Mississippi Gov. Tate Reeves signed a pro-life law last week to provide resources and encouragement to families of children with Down syndrome.
The Down Syndrome Information Act aims to combat the high abortion rate for unborn babies diagnosed with the genetic disorder by requiring medical facilities to provide information and support to parents facing the diagnosis, according to the Christian Post.
Among other things, it requires medical professionals to explain details about their child’s development, medical needs and treatment options, as well as support programs and other resources to help individuals and families with Down syndrome.
The pro-life bill passed with bipartisan support, including unanimous support in the Mississippi Senate.
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CBN News reports the pro-life legislation is nicknamed Hudson’s Law after Hudson Hartman, a young Mississippi boy who has Down syndrome.
Hudson and his mother, Mika, also supported the 2020 Mississippi law that bans discriminatory abortions on unborn babies with disabilities, the Post reports.
“This law goes hand in hand with the Life Equality Act and will serve as an important check to ensure that doctors are empowering parents of children who have Down syndrome with accurate information and resources,” said Sue Liebel of the Susan B. Anthony List. “Parents deserve to know that 99% of people with Down syndrome live happy and fulfilled lives. No child should be deprived of the right to be born, especially due to a disability – this is no less than modern-day eugenics.”
Thanks to modern medical advances and better social support, the life expectancy for people with Down syndrome has increased dramatically in the past 50 years, according to the Centers for Disease Control. Many now live into their 50s and 60s. Among their growing list of achievements, people with Down syndrome have graduated from college, become actors, models, business owners and pro-life and disability rights advocates.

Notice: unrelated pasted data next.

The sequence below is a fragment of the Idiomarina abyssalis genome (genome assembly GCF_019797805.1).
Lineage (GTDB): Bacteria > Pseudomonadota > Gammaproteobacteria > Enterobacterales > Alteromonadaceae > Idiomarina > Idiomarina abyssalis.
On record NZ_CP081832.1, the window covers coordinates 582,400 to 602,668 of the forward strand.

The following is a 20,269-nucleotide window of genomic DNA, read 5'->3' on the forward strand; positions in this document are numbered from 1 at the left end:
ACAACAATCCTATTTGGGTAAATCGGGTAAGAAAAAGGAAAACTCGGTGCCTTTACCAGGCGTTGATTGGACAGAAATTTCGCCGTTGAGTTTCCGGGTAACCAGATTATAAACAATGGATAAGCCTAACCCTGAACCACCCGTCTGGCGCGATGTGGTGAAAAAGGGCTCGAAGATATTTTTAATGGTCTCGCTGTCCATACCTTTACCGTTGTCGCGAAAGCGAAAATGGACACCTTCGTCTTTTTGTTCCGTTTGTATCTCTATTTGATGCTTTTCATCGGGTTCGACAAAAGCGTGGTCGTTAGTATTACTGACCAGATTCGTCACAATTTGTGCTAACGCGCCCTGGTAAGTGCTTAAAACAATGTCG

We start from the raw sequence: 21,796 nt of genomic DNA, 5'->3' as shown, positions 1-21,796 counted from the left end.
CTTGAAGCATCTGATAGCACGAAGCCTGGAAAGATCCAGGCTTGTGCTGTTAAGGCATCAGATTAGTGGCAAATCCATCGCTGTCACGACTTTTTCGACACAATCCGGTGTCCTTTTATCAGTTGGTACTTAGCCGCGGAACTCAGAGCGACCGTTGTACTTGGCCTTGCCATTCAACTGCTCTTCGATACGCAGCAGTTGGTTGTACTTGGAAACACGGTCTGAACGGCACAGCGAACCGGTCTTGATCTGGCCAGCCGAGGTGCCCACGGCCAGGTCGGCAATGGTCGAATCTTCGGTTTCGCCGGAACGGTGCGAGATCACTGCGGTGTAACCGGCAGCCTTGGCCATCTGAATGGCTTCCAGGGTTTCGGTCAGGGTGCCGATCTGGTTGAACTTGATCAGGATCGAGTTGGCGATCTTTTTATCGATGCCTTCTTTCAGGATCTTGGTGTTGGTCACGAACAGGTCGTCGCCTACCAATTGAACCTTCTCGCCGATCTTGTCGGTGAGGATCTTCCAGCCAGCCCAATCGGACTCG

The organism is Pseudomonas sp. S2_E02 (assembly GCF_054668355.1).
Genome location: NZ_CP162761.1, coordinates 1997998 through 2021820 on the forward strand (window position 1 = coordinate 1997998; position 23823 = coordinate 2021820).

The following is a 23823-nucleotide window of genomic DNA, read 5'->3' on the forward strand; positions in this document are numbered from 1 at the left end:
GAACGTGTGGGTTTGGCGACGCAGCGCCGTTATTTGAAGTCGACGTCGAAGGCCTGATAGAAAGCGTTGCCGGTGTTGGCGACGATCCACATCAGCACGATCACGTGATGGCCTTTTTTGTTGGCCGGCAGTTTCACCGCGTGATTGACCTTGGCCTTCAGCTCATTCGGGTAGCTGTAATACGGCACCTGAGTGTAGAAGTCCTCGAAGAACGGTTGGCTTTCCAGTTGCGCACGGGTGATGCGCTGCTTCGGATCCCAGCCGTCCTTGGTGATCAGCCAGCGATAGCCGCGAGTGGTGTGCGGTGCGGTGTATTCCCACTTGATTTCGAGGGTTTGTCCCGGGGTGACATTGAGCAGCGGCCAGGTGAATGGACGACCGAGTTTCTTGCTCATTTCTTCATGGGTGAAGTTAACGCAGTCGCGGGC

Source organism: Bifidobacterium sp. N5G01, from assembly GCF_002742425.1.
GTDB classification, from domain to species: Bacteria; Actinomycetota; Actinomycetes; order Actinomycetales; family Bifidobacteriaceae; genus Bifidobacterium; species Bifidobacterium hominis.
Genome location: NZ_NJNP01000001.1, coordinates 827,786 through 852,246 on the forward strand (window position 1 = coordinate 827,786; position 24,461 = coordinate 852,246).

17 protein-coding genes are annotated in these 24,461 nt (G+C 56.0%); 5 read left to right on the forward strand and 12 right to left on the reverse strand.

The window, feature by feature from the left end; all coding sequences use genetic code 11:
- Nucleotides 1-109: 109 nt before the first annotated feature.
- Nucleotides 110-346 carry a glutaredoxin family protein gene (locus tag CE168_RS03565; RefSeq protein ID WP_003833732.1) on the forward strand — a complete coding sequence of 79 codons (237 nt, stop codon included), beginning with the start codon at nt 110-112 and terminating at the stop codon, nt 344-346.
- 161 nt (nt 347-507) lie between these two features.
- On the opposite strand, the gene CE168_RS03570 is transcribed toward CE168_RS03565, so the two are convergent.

However, deadly discrimination by abortion is still a huge problem. Recent reports in The Atlantic and CBS News found that nearly 100 percent of unborn babies who test positive for Down syndrome are aborted in Iceland, 95 percent in Denmark, 77 percent in France and 67 percent in the United States.
What’s more, parents frequently report feeling pressured to abort unborn babies with Down syndrome and other disabilities. One mom recently told the BBC that she was pressured to abort her unborn daughter 15 times, including right up to the moment of her baby’s birth. Another mother from Brooklyn, New York said doctors tried to convince her to abort her unborn son for weeks before they took no for an answer.
A recent Marist poll found that 65 percent of Americans, including 50 percent who identify as pro-choice, oppose discrimination abortions because an unborn baby has Down syndrome.
For years, the Mississippi legislature has been trying to protect unborn babies from abortion. In 2018, it passed a bill to ban abortions after 15 weeks when unborn babies are nearly fully developed, and then in 2019, it passed another bill to ban abortions once an unborn baby’s heartbeat is detectable, about six weeks of pregnancy. However, the abortion industry challenged both in court, and the state has been prohibited from enforcing the life-saving laws.
Other states, including South Dakota, Ohio, North Dakota, Missouri and Indiana, also recently passed laws to protect unborn babies with Down syndrome from discriminatory abortions. However, most of them are being blocked in court. In 2019, the U.S. Supreme Court refused to hear an appeal to lift a block on the Indiana law.